Q&A: Stimulus package to test bipartisanship

Q&A: Stimulus package to test bipartisanship

James Riddlesperger is a political science professor. Riddlesperger teaches courses in American politics and issues in political science, focusing on the presidency and Texas politics.

Q: Do you think the American Recovery and Reinvestment Act will pass through the Senate unchanged and reconcile the House version, and will President Barack Obama have the bill signed by Presidents Day, as was his goal?

A: It’s feasible. I don’t know if it’s advisable. The Senate bill that is coming forward is somewhat different than the House bill, and the Senate Republicans have come forward with a dramatically different bill, so we’re going to see some negotiations over the next three to five days. The question that is going to ultimately confront President Obama is, just how much negotiating does he want to do with the Republicans? His desire is to come out with a bill that is supported by at least some mainstream Republicans. He’s willing to make changes, and it seems like some relatively large changes, to accomplish that task. If after all the negotiation, you still have unanimity in opposition to the bill, he is ultimately going to be confronted with the question of whether bipartisanship is worth it or if the fact that he has a working majority in Congress already is sufficient to move forward.

Q: Do you think Obama has done enough to involve the Republicans in Congress?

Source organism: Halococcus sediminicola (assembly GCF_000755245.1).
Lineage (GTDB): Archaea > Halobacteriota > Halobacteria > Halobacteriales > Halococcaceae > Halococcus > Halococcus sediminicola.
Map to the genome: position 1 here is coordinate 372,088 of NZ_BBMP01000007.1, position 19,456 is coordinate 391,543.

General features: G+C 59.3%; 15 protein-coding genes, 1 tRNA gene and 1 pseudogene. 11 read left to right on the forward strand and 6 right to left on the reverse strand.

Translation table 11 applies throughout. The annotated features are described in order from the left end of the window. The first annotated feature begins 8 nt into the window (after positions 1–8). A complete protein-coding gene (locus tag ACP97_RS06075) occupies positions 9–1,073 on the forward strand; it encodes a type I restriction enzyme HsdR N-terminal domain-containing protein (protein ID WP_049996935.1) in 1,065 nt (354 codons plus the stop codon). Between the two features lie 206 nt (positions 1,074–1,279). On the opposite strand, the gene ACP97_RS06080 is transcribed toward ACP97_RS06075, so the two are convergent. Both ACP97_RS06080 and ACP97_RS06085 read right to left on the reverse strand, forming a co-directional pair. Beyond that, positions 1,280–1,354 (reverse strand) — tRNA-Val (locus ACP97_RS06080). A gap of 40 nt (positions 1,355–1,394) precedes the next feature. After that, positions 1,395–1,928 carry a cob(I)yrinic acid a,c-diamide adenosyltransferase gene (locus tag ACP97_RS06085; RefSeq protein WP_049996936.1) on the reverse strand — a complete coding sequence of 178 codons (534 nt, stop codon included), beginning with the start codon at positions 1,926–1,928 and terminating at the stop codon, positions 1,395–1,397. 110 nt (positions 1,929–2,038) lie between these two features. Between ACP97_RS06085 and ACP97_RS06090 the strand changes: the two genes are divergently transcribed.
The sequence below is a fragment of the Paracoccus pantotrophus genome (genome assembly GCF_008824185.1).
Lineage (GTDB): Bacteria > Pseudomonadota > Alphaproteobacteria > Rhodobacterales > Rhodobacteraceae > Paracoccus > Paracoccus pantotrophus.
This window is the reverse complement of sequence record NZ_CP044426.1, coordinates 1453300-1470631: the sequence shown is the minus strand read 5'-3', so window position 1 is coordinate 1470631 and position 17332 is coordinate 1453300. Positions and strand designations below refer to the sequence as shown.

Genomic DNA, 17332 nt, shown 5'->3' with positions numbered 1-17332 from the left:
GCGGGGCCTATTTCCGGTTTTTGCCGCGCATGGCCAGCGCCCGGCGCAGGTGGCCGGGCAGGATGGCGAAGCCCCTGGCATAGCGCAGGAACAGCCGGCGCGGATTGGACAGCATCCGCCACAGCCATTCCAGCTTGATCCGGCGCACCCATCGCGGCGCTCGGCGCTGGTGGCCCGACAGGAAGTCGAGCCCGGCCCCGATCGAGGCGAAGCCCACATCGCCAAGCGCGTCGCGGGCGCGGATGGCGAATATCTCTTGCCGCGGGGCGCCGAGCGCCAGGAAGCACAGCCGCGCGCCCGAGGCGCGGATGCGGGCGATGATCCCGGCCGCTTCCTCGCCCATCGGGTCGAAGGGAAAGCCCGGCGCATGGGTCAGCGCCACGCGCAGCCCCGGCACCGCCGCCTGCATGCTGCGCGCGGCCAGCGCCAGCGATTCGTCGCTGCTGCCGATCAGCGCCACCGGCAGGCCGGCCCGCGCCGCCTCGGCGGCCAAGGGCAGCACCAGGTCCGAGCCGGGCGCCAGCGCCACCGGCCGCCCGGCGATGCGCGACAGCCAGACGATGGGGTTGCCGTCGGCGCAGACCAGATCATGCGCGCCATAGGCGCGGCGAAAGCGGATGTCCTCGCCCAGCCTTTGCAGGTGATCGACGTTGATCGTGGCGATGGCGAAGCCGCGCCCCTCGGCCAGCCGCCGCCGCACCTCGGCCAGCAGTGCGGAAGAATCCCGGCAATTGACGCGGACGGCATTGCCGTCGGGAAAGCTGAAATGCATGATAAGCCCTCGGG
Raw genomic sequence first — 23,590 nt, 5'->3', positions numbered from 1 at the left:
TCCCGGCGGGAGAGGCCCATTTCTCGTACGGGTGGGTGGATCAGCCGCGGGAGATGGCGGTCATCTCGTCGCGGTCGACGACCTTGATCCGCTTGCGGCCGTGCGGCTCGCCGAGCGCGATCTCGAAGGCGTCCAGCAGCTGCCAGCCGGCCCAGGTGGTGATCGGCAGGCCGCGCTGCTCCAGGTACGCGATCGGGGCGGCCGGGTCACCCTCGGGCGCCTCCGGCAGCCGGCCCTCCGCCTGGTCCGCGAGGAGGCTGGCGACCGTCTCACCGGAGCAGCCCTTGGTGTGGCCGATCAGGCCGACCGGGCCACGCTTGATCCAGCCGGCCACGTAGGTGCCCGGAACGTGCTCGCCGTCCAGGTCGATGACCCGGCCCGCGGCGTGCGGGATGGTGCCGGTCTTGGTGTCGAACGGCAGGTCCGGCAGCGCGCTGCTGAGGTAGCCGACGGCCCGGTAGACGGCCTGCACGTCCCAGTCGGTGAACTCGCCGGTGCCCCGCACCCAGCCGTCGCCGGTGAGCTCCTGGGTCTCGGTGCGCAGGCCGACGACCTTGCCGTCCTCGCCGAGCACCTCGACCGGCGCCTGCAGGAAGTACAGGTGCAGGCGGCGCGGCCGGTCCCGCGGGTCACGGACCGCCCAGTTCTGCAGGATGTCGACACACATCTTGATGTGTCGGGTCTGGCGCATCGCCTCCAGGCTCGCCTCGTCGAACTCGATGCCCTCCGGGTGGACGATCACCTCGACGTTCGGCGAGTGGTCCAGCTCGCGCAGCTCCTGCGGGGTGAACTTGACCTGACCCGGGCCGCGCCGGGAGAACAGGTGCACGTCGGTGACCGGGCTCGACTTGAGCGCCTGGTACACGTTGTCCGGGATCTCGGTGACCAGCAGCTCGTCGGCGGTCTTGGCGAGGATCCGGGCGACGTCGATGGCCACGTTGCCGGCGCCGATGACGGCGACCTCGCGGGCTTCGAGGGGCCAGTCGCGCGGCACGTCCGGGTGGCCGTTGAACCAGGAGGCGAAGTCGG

A: Eight years ago when (President George W.) Bush came into office, he had a bare working-majority in Congress, and of course he won the election while losing the popular vote. He chose to govern by rallying his base rather than trying to broaden his coalition. I think that Obama wants to set a completely different tone than that. Clearly he has done enough in terms of talking to and including Republicans in the decision-making and listening to what they have to say. What he hasn’t done is to give as much as the Republican leadership would like for him to give in terms of his proposals. Ultimately, that is where the conflict is going to be.

Q: Do you think Obama has enough of a popular mandate to push the bill forward, or is the economy simply bad enough to necessitate an economic stimulus bill of this size?

A: I think he has plenty of backing for an $850 billion stimulus package. His ratings have declined in the last two weeks but he’s still supported by two-thirds of Americans, and that’s a pretty heavy number. I think if the Republicans’ demands are too high, he’s just going to say, “Look, I won. The people want us to act, they don’t want us to debate about little things that delay action.”

Q: Do you think the economic stimulus plan will jump start the U.S. economy?

A: There are economists on both sides of the issue. Most economists believe the bill is necessary but not sufficient. Paul Krugman, the liberal economist, has said one-third of a loaf is better than no bread at all. He thinks we really need a larger stimulus. The other side thinks that we live in a capitalist economy – what we need to do is let it hit bottom and then it will recover on its own. So what you are left with is a stimulus package that tries to accomplish both of those things. To give enough money to give some indications that recovery is possible and hope that it spurs economic activity.

Q: Do you think the measures taken to help college students and improve higher education are beneficial?

A: Absolutely. In a bad economy there are people who need something to do and we need educated people in our society. It’s a good investment because it makes people who are currently unemployed productive and it prepares us for taking advantage of the economic recovery when it comes. And more students mean more jobs on university campuses.